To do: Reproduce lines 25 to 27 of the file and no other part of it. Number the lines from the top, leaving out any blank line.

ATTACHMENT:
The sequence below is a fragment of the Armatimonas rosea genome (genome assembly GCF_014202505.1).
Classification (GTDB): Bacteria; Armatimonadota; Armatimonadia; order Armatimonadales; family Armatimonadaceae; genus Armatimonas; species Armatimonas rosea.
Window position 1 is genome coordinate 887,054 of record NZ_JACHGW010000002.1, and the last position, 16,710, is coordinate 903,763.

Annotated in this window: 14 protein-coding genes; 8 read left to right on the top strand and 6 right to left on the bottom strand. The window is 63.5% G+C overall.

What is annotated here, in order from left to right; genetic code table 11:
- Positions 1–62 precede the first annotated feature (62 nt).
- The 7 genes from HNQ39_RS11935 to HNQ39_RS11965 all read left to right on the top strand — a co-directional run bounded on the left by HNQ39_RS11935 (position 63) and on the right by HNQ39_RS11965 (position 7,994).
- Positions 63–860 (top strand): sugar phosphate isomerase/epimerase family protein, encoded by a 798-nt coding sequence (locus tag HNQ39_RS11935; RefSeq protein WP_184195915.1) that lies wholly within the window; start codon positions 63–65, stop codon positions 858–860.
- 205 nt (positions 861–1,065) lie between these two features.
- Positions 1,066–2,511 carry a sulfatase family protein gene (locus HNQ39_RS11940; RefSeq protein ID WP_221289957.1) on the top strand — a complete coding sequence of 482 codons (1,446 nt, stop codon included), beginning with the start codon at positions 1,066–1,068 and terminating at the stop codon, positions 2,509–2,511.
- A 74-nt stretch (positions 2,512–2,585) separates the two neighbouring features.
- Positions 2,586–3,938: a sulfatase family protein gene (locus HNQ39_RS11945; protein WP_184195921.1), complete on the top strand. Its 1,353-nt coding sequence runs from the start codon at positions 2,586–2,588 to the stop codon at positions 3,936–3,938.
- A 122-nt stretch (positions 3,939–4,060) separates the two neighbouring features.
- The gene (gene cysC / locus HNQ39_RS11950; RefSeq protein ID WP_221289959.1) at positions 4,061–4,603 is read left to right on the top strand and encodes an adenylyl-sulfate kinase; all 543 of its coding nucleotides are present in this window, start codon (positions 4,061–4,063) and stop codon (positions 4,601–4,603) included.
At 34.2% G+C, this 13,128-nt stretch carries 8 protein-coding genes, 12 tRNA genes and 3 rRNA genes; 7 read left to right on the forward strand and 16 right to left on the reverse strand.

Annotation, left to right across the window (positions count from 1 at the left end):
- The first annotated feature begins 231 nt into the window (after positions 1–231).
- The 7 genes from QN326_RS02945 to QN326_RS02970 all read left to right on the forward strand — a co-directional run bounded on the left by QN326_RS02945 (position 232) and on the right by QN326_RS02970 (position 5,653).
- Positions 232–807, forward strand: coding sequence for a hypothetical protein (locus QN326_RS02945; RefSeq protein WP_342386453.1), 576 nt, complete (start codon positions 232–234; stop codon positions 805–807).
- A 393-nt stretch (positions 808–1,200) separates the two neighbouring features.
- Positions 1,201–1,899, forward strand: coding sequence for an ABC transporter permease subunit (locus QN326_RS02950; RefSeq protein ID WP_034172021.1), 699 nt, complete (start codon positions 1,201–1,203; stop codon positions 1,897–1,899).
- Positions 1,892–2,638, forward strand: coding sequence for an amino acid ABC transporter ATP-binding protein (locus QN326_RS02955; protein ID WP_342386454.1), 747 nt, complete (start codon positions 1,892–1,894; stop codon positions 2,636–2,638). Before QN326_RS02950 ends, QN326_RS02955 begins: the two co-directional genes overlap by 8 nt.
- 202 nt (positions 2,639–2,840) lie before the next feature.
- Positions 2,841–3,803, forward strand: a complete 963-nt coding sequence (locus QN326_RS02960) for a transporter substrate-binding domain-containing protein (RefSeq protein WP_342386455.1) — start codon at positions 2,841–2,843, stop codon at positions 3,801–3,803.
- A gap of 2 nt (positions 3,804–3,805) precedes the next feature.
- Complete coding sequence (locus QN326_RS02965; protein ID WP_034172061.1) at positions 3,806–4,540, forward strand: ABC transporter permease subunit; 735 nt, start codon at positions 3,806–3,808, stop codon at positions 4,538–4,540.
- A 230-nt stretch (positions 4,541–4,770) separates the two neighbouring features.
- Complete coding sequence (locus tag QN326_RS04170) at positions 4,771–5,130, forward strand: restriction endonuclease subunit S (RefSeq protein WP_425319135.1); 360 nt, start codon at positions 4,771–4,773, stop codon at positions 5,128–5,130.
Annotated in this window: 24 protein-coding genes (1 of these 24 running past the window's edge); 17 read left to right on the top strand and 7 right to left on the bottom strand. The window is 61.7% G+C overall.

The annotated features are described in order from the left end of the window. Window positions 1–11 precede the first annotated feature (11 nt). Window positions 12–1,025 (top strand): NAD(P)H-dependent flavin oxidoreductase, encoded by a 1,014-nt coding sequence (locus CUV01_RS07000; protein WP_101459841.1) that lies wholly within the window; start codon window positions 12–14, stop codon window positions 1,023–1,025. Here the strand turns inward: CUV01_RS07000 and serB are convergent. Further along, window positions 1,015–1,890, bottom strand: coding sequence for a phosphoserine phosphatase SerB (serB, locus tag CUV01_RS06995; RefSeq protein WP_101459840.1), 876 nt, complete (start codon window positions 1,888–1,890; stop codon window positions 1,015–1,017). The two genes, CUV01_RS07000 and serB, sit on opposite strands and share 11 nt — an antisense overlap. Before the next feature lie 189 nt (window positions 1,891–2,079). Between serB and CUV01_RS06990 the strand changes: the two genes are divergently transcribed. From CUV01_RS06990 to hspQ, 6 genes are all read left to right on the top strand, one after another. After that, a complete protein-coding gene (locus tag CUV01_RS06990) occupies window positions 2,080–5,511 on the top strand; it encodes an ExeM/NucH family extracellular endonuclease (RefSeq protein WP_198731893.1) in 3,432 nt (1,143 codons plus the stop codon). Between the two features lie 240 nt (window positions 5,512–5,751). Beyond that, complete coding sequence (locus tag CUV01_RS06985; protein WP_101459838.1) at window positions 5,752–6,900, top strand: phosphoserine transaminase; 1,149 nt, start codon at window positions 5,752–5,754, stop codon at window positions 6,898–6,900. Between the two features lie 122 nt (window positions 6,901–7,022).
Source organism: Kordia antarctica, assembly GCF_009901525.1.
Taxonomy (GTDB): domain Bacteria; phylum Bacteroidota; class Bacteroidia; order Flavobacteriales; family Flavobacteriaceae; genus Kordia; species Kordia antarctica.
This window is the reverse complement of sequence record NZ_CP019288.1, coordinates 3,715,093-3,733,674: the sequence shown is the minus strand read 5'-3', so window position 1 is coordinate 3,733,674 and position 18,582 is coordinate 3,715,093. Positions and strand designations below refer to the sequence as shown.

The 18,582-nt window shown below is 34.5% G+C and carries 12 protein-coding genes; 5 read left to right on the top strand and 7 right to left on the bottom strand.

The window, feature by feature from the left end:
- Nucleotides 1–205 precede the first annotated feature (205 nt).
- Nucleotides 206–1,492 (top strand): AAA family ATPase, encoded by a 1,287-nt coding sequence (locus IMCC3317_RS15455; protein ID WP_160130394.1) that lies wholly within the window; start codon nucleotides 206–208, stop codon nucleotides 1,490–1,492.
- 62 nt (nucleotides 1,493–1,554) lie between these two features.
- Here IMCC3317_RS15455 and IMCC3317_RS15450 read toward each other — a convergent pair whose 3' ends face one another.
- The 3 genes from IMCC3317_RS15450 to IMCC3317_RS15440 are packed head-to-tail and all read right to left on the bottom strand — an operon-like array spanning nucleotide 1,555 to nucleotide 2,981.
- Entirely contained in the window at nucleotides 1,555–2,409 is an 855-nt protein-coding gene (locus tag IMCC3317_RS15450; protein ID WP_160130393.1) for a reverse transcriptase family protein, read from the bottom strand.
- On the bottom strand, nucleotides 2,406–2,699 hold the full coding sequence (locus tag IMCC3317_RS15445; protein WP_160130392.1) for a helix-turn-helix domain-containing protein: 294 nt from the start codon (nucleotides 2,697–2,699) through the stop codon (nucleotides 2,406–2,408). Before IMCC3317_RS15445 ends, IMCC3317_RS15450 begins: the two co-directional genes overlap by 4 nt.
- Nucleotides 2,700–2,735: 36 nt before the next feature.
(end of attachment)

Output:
- A gap of 2 nt (positions 3,804–3,805) precedes the next feature.
- Complete coding sequence (locus QN326_RS02965; protein ID WP_034172061.1) at positions 3,806–4,540, forward strand: ABC transporter permease subunit; 735 nt, start codon at positions 3,806–3,808, stop codon at positions 4,538–4,540.
- A 230-nt stretch (positions 4,541–4,770) separates the two neighbouring features.